Boundary-Layer Meteorology

, Volume 131, Issue 1, pp 85–103 | Cite as

Adaptation of Pressure Based CFD Solvers for Mesoscale Atmospheric Problems

  • Gergely KristófEmail author
  • Norbert Rácz
  • Miklós Balogh
Original Paper


General purpose Computational Fluid Dynamics (CFD) solvers are frequently used in small-scale urban pollution dispersion simulations without a large extent of ver- tical flow. Vertical flow, however, plays an important role in the formation of local breezes, such as urban heat island induced breezes that have great significance in the ventilation of large cities. The effects of atmospheric stratification, anelasticity and Coriolis force must be taken into account in such simulations. We introduce a general method for adapting pressure based CFD solvers to atmospheric flow simulations in order to take advantage of their high flexibility in geometrical modelling and meshing. Compressibility and thermal stratification effects are taken into account by utilizing a novel system of transformations of the field variables and by adding consequential source terms to the model equations of incompressible flow. Phenomena involving mesoscale to microscale coupled effects can be analyzed without model nesting, applying only local grid refinement of an arbitrary level. Elements of the method are validated against an analytical solution, results of a reference calculation, and a laboratory scale urban heat island circulation experiment. The new approach can be applied with benefits to several areas of application. Inclusion of the moisture transport phenomena and the surface energy balance are important further steps towards the practical application of the method.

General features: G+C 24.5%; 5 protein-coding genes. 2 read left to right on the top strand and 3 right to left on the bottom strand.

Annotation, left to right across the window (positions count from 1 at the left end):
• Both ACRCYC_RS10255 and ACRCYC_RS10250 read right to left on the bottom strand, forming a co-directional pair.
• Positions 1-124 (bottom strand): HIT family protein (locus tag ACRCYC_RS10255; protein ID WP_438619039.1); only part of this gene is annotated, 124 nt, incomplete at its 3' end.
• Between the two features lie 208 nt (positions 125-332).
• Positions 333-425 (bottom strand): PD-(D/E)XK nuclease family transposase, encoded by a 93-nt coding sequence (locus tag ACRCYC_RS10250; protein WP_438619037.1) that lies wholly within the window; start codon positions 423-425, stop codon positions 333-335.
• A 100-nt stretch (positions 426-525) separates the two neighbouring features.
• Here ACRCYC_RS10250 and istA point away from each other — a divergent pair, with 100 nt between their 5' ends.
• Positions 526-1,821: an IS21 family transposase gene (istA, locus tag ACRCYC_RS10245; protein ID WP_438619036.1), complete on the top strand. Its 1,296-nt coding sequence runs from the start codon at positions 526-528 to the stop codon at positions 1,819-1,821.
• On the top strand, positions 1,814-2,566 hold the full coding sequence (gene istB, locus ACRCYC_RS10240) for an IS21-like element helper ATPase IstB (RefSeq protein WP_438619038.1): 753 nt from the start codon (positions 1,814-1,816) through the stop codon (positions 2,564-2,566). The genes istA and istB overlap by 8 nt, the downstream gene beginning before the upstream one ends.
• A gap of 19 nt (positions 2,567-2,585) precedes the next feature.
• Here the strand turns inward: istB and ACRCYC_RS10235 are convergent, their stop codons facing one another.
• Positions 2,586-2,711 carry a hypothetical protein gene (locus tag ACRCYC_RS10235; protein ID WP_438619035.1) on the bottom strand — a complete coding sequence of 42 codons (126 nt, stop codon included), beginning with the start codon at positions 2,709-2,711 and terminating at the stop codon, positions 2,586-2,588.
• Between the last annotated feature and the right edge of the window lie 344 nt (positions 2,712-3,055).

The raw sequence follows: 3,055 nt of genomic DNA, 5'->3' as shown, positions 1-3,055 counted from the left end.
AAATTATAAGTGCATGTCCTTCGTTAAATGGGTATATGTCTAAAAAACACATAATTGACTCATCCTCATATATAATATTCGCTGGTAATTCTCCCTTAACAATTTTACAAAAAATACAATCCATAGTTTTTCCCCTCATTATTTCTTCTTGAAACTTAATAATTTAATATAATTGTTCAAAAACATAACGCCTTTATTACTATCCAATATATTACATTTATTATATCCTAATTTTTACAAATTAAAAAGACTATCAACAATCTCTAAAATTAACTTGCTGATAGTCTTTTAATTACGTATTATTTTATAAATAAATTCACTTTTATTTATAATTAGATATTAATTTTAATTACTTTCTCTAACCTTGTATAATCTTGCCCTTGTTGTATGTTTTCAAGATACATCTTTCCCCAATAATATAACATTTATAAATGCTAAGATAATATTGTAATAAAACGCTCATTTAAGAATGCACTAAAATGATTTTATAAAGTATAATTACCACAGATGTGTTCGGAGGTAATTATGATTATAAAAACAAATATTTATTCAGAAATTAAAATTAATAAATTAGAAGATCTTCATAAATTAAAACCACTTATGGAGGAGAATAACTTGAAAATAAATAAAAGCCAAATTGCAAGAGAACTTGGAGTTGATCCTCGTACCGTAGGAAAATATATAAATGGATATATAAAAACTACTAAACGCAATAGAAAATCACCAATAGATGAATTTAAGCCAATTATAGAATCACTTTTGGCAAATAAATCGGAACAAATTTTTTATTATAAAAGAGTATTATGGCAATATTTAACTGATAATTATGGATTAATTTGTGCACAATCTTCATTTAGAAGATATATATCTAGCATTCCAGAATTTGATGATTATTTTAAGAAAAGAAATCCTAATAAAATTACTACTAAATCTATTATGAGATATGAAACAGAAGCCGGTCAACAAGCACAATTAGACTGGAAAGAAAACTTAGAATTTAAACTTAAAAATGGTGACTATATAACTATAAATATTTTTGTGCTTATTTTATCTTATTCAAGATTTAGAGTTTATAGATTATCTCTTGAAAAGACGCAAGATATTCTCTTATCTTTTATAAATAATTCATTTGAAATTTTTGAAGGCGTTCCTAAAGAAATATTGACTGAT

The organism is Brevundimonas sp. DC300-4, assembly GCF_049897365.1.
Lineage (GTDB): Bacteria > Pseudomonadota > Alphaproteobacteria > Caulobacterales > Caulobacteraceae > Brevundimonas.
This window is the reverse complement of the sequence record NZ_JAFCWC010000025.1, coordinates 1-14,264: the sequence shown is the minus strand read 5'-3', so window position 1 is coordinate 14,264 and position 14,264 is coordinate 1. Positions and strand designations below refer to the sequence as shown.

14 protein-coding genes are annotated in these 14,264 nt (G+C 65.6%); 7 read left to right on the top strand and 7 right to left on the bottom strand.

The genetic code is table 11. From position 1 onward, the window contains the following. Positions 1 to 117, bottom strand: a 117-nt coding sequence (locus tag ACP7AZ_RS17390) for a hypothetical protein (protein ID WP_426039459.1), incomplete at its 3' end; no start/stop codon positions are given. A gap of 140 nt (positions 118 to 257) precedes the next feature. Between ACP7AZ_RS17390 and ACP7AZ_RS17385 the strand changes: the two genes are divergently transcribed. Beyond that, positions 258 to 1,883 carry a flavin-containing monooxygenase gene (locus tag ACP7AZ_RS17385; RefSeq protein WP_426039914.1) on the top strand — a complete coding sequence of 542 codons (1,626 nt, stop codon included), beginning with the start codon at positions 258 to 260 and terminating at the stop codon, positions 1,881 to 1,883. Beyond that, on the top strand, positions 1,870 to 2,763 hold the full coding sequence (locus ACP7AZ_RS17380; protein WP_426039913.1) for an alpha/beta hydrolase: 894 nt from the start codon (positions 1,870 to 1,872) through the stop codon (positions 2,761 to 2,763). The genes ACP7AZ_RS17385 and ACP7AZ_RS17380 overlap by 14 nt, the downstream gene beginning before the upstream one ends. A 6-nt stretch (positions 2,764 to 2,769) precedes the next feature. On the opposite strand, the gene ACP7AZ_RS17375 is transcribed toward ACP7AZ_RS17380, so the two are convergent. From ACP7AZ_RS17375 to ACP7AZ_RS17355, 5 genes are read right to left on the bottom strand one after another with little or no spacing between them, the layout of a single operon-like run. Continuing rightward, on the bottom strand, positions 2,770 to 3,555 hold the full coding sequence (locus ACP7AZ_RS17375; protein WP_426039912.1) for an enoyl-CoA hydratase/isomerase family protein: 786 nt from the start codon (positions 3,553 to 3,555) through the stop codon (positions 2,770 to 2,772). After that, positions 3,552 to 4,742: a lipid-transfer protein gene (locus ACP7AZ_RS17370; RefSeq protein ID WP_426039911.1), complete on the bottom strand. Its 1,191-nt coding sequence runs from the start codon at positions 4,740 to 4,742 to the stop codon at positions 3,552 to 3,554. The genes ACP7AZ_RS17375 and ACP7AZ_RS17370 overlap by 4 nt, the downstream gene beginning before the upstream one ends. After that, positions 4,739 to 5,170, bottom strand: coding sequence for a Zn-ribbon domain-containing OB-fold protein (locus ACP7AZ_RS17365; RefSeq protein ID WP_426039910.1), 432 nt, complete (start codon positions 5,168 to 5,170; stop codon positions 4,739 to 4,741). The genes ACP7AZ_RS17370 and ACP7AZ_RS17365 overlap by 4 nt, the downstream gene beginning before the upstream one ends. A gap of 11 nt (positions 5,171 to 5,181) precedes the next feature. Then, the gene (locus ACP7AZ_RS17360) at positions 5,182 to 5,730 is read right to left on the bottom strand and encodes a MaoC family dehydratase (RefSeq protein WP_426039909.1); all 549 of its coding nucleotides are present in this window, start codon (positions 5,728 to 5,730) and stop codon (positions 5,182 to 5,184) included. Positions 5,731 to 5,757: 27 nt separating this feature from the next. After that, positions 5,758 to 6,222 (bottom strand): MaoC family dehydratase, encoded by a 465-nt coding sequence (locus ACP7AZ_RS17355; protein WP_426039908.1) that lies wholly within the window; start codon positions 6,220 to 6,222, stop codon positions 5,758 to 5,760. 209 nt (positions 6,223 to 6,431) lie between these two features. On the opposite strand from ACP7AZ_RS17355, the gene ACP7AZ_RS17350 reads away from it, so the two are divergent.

Computational Fluid Dynamics Convection Dispersion of pollutants Mesoscale flows Transformation Urban heat island 


Unable to display preview. Download preview PDF.

Unable to display preview. Download preview PDF.


  1. ANSYS Inc (2007) FLUENT 6.3 Documentation. In: Fluent User Services Center. Available via Cited 30 November 2007
  2. Ashie Y, Kono T, Takahashi K (2005) Development of numerical simulation model of urban heat island. Annual Report of the Earth Simulator Center, ISSN 1349-5830, pp 85–88Google Scholar
  3. Cenedese A, Monti P (2003) Interaction between an urban heat island and a sea-breeze flow. A laboratory study. J Appl Meteorol 42: 1569–1583 doi:10.1175/1520-0450(2003)042<1569:IBAIUH>2.0.CO;2CrossRefGoogle Scholar
  4. Ekman VW (1905) On the influence of earth’s rotation on ocean currents. Ark Mater Astron Fys 2(11): 1–52Google Scholar
  5. Ferziger JH, Perić M (2002) Computational methods for fluid dynamics. Springer-Verlag, Berlin, ISBN 3-540-42074-6, pp 167–204, 279–281Google Scholar
  6. Kinouchi T, Yoshitani J (2001) Simulation of the urban heat island in Tokyo with future possible increases of anthropogenic heat, vegetation cover and water surface. In: Proceedings of the 2001 international symposium on environmental hydraulics, Published on CDGoogle Scholar
  7. Kurbatskii AF (2001) Computational modeling of turbulent penetrative convection above the urban heat island in a stably stratified environment. J Appl Meteorol 40: 1748–1761 doi:10.1175/1520-0450(2001)040<1748:CMOTTP>2.0.CO;2CrossRefGoogle Scholar
  8. Lajos T, Szepesi ZS, Goricsán I, Régert T, Suda JM, Balczó M (2003) Wind tunnel measurement and numerical simulation of dispersion of pollutants in urban environment. In: Proceedings of conference on modeling fluid flow (CMFF’03) vol 1, pp 507–514Google Scholar